Tax season is right around the corner. This is a time where you don’t want to get caught off guard and unprepared. Tax filing can be a very complicated process, but the information and resources you need are available. You just need to use them! Here are some lesser known facts that you should know about this tax season.
Even if you can’t pay, you should still file a tax return. The penalty for late payment is only a fraction of the larger penalty for NOT filing a return. You can get free tax help from the IRS. Most metropolitan communities have trained IRS personnel who conduct free tax clinics. For more information, call the IRS hotline at 1-800-829-1040 or log on to www.irs.gov.
If you have outstanding debts, your refund can be intercepted. For example, if you’re behind in your child support payments, the US Treasury Department has the right to intercept your tax refund – even if you file for bankruptcy. Your refund can also be intercepted if you default on a student loan.
Back taxes can be discharged. It’s a commonly held myth that back personal income taxes can never be discharged in bankruptcy. Not true! Generally, the Bankruptcy Code allows an individual to discharge an income tax if all of the following requirements are met:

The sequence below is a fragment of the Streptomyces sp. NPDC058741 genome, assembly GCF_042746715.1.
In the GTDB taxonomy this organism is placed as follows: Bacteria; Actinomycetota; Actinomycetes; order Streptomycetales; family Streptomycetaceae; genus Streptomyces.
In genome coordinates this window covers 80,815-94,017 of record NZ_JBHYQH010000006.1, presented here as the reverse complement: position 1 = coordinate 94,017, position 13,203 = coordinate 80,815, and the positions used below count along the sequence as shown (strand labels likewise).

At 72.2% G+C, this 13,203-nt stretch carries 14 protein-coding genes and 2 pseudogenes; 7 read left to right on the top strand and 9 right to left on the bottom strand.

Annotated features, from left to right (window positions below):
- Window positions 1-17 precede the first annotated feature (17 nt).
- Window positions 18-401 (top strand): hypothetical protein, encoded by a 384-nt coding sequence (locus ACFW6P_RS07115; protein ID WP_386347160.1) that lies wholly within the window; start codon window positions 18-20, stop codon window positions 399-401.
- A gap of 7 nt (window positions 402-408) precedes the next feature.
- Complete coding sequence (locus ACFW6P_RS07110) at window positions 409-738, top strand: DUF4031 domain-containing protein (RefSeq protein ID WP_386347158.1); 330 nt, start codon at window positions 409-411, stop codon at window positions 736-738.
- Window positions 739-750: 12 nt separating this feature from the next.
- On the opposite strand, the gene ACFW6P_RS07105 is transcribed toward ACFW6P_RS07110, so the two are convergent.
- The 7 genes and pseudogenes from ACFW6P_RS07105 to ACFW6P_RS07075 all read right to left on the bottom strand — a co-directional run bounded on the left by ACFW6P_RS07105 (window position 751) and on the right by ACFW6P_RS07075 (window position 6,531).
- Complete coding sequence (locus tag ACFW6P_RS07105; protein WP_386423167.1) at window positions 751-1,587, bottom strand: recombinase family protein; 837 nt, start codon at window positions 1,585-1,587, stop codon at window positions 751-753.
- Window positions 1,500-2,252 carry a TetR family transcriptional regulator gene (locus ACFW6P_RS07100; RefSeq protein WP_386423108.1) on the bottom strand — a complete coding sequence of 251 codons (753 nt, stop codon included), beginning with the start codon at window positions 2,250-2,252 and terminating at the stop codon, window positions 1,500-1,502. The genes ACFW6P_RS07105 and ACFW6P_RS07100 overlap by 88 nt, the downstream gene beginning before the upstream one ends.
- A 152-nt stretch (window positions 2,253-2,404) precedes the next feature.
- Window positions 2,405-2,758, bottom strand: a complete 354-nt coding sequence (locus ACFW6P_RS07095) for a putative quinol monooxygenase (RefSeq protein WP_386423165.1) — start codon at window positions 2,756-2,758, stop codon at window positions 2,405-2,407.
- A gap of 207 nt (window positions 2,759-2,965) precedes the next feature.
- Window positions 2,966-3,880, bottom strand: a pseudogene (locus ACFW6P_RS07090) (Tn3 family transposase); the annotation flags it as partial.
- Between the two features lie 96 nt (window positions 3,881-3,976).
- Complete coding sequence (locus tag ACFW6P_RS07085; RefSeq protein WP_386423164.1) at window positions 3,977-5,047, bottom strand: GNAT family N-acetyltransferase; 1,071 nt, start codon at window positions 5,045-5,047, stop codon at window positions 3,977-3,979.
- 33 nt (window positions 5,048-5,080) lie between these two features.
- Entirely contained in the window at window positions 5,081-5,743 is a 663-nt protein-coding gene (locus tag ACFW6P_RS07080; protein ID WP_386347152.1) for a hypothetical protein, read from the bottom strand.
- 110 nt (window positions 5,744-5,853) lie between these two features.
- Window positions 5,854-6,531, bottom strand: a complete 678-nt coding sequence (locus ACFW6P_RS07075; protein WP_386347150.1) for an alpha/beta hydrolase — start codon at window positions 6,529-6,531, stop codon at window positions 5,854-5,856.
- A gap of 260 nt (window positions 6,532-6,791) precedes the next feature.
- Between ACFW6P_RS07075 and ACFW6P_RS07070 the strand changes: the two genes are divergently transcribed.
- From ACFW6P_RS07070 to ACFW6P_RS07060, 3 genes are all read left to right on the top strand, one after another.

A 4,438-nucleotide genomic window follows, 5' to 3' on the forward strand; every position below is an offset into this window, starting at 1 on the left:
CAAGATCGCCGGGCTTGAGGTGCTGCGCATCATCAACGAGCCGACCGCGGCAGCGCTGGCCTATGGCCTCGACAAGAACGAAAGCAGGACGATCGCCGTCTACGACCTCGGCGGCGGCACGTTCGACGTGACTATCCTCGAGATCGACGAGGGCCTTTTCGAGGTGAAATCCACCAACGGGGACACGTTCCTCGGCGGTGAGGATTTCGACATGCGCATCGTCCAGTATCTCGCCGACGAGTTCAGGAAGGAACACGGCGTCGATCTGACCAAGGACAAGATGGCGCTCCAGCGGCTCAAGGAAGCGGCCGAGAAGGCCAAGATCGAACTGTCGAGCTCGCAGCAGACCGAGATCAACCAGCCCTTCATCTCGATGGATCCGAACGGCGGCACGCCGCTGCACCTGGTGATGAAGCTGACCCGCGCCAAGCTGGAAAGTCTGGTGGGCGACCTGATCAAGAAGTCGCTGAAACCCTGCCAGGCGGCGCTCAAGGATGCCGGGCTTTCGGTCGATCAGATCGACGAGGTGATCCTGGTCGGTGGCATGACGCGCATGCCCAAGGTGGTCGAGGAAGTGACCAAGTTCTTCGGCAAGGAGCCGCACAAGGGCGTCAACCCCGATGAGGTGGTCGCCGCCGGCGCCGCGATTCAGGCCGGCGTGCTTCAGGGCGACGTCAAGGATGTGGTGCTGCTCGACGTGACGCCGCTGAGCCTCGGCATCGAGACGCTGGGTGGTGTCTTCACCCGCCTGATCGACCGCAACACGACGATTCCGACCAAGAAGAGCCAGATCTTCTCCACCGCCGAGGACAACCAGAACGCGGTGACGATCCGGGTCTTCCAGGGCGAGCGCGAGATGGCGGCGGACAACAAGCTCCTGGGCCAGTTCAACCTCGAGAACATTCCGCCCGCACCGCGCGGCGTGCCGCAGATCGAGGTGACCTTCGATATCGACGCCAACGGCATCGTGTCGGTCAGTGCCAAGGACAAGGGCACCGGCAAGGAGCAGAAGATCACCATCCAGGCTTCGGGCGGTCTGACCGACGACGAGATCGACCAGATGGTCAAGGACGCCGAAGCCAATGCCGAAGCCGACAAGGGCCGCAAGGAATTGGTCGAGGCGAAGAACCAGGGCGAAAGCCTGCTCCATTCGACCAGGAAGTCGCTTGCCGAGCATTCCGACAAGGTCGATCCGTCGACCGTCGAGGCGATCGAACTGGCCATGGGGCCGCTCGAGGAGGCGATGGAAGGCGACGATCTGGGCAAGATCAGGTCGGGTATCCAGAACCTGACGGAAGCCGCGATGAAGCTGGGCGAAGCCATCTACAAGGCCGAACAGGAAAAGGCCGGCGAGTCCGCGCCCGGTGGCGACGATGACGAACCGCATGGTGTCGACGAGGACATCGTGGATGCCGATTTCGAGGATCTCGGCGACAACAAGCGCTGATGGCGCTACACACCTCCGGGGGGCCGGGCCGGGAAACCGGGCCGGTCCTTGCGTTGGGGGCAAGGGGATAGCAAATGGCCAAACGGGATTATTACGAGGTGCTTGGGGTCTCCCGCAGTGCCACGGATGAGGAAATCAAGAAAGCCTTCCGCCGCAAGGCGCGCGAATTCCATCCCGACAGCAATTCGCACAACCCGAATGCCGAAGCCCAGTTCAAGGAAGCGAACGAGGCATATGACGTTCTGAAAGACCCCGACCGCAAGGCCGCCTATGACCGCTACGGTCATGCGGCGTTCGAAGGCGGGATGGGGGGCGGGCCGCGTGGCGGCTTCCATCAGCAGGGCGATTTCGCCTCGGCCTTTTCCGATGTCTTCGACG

- the tax return was filed more than two years before the bankruptcy filing
- the tax return was due more than three years before the bankruptcy filing
- the tax liability was assessed more than 240 days before the bankruptcy filing
- the taxpayer did not file a fraudulent tax return or engage in tax fraud or evasion
- a tax return was actually filed for the delinquent tax liability
You can have representation if you are audited. Low Income Taxpayer Clinics (LITCs) represent low income taxpayers who go before the IRS in audits, appeals, collection issues, and federal tax litigation – for little or no fee. Call the Taxpayer Advocate Service Case Intake Line to see if you are eligible: 1-877-777-4778.
These are just a few helpful facts that are good to know. For more information, visit www.irs.gov. Anyone have some other little-known tips to add?